Early complications of surgical repair of hypospadias are similar to those of any surgical procedure and include infection, bleeding, haematoma and complications of anaesthesia amongst many others.


Failure of the reconstruction may occur due to infection, extravasation of urine, ischaemia, necrosis of the flap or errors of design or technique.


One of the most troublesome complications of the repair is urethral fistula. In general, the more proximal the original meatus, the greater risk. The surgeon may try to prevent fistulae by off-setting suture lines so that the skin wound does not directly overlie that of the neo-urethra. Alternatively the surgeon may apply a “waterproofing” layer such as the Dartos fascia between the sutures lines of the neo-urethra and the skin. If fistula does occur, this may be corrected or a repeat reconstruction may be required.


Most boys having hypospadias repair heal without complications. This is especially true for distal hypospadias operations, which are successful in over 90% of cases.


Problems that can arise include a small hole in the urinary channel below the meatus, called a fistula. The head of the penis, which is open at birth in boys with hypospadias and is closed around the urinary channel at surgery, sometimes reopens, known as glans dehiscence. The new urinary opening can scar, resulting in meatal stenosis, or internal scarring can create a stricture, either of which cause partial blockage to urinating. If the new urinary channel balloons when urinating a child is diagnosed with a diverticulum.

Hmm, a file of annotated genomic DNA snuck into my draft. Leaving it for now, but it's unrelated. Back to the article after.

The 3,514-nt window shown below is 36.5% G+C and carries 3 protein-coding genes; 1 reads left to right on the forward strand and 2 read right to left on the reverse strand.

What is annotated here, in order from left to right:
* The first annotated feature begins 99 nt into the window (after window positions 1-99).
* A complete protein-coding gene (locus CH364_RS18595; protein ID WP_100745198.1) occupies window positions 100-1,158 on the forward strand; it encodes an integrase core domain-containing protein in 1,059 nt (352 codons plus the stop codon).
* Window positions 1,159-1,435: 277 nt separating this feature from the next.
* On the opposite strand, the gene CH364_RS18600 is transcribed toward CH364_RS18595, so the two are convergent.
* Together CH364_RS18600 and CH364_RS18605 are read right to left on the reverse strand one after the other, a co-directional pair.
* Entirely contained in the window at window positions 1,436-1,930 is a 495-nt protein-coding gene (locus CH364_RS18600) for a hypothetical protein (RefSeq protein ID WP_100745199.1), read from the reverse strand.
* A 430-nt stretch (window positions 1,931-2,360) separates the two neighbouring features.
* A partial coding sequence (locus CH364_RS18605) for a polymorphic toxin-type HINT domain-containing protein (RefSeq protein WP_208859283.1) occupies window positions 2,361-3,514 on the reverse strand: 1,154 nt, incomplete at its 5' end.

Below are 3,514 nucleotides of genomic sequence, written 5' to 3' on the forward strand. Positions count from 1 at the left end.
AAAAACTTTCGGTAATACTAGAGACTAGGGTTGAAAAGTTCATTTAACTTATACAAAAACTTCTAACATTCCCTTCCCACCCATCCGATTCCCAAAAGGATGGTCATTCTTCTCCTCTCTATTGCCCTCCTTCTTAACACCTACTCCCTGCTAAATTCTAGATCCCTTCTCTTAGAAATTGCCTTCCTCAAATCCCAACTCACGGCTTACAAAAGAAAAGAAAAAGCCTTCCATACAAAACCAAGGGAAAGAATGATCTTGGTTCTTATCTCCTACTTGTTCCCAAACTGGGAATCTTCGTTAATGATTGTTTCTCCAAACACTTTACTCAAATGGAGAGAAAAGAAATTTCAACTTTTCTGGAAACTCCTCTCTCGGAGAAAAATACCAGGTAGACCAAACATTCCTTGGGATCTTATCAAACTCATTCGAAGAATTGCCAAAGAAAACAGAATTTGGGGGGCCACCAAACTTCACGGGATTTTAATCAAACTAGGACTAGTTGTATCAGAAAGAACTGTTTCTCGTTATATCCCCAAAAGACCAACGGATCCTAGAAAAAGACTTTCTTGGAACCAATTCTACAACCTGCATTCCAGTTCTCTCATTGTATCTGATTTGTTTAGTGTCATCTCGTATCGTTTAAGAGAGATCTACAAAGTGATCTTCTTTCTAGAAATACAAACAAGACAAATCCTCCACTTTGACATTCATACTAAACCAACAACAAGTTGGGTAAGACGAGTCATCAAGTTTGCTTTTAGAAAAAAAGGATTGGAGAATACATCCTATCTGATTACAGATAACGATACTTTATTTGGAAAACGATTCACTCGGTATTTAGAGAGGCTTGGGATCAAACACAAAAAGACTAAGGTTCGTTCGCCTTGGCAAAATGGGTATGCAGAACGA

Most complications are discovered within six months after surgery, although they occasionally are not found for many years. In general, when there are no apparent problems after repair in childhood, new complications arising after puberty are uncommon. However, some problems that were not adequately repaired in childhood may become more pronounced when the penis grows at puberty, such as residual penile curvature or urine spraying due to glans dehiscence.


These complications are usually successfully corrected with another operation, most often delayed for at least six months after the last surgery to allow the tissues to heal sufficiently before attempting another repair. Using modern surgical techniques, a normal appearing penis can usually be expected from hypospadias repair. Results when circumcision or foreskin reconstruction are done are the same, and so care-givers can choose whichever option they wish.


Possible post-surgical complications

Note: Urethroplasty is generally well tolerated with a high rate of success, serious complications occur in fewer patients.

  • Fistula
  • Other rare complications are as follows
  • Infection
  • Urinary incontinence (symptoms of incontinence often improve over time with strengthening exercises)
  • Urinary retention/urgency/urine spraying
  • Erectile dysfunction
  • Loss of penile sensation, decreased tactile sensation of the penile shaft and corona
  • Hematoma/bleeding

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